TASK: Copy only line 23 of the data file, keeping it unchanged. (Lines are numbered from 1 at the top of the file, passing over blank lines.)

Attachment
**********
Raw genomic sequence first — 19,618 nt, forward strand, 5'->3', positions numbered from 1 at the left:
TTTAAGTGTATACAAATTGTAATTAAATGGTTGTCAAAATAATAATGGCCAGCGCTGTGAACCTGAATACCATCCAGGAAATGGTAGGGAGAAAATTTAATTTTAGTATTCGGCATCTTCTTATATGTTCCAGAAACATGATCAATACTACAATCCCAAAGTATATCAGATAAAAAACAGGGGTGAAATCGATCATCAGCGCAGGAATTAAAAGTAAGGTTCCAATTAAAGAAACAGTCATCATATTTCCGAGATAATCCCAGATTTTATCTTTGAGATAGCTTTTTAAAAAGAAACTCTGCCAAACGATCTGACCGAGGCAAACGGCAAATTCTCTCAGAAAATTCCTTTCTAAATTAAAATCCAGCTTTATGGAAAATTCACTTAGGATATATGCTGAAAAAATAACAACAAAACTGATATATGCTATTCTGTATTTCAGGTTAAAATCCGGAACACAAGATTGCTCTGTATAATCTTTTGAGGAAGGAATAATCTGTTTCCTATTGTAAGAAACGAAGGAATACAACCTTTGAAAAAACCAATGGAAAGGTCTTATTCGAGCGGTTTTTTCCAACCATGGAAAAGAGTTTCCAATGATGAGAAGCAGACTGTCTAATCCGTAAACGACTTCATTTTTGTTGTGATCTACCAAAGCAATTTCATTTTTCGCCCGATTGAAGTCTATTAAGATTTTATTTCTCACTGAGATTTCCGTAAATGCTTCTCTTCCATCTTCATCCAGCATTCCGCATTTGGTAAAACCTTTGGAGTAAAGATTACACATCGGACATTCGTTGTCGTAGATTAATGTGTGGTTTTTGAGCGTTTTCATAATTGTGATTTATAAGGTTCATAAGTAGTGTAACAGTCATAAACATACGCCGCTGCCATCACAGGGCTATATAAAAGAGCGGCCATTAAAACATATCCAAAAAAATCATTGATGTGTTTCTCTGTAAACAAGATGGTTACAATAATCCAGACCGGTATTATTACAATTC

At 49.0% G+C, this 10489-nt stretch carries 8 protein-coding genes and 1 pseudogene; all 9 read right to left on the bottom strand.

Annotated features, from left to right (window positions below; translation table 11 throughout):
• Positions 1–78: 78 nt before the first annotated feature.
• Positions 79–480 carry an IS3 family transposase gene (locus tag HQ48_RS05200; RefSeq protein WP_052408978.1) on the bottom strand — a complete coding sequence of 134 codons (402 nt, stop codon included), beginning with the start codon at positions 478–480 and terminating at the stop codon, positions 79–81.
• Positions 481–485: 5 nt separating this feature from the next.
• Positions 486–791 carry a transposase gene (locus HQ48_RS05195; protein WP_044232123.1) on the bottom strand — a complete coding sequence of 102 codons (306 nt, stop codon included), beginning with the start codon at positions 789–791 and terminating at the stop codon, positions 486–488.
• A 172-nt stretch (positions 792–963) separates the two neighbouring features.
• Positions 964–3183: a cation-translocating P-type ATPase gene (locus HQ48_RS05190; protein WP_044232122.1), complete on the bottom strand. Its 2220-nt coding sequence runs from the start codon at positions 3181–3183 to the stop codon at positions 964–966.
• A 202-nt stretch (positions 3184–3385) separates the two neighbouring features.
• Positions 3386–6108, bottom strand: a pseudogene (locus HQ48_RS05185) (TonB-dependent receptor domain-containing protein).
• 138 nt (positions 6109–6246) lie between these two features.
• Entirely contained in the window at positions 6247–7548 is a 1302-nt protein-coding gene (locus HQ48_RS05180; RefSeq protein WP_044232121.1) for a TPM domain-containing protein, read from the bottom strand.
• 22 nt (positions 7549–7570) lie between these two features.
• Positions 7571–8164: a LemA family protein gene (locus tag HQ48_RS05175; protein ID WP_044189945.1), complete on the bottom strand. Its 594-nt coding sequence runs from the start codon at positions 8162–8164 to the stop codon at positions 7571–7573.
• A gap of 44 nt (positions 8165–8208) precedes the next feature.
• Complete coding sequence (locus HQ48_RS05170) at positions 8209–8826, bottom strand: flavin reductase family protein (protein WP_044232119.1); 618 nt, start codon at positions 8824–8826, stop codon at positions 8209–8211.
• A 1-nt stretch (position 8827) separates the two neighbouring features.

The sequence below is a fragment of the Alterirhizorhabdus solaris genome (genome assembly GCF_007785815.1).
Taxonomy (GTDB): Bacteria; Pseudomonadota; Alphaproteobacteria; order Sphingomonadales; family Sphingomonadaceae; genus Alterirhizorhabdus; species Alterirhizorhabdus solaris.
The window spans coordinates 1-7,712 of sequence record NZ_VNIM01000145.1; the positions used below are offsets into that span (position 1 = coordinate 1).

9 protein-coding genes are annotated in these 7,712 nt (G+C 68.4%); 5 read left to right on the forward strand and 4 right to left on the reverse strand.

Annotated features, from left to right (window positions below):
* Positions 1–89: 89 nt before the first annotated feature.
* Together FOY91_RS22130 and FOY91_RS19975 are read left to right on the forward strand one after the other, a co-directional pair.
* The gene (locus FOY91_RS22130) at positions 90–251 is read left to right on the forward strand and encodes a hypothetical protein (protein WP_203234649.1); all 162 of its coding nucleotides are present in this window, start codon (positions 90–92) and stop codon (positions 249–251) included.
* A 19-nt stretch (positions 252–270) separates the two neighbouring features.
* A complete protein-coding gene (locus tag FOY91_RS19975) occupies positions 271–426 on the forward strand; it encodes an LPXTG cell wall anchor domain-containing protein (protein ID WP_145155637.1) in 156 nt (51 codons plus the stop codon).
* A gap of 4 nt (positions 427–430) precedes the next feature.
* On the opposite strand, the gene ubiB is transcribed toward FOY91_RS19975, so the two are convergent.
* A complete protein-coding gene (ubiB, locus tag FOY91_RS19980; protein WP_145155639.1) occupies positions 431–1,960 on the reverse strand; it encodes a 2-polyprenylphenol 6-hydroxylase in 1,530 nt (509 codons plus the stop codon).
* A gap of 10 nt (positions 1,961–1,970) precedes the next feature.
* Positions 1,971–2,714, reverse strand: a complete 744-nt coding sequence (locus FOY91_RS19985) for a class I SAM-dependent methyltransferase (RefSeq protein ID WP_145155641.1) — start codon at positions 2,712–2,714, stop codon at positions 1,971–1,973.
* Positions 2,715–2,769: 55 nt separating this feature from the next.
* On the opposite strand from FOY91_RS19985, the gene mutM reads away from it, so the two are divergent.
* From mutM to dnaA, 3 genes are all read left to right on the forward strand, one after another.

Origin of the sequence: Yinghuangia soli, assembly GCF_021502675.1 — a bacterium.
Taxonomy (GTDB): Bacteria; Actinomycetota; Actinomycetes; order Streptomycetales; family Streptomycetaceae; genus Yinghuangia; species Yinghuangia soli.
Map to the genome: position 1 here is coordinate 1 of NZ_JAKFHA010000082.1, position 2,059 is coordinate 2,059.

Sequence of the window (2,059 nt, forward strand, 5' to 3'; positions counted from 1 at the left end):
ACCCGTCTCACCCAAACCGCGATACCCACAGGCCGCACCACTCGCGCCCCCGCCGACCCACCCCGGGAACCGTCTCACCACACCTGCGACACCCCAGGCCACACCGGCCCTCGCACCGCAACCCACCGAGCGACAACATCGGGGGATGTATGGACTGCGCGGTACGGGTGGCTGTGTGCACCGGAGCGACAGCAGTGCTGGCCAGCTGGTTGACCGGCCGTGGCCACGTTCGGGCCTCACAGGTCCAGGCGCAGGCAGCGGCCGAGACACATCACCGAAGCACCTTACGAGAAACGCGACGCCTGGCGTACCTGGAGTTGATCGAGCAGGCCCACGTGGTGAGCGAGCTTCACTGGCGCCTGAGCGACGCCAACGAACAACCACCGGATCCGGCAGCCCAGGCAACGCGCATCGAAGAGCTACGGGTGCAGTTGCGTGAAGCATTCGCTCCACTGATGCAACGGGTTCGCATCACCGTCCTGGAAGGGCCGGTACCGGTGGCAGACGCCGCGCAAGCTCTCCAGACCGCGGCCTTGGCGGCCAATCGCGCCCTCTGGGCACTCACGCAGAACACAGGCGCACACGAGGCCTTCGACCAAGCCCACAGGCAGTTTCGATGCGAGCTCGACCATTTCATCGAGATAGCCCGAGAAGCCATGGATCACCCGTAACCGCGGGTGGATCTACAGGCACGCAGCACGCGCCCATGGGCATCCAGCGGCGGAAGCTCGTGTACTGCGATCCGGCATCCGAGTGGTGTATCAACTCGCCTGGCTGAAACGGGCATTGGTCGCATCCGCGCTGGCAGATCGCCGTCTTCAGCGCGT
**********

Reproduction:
9 protein-coding genes are annotated in these 7,712 nt (G+C 68.4%); 5 read left to right on the forward strand and 4 right to left on the reverse strand.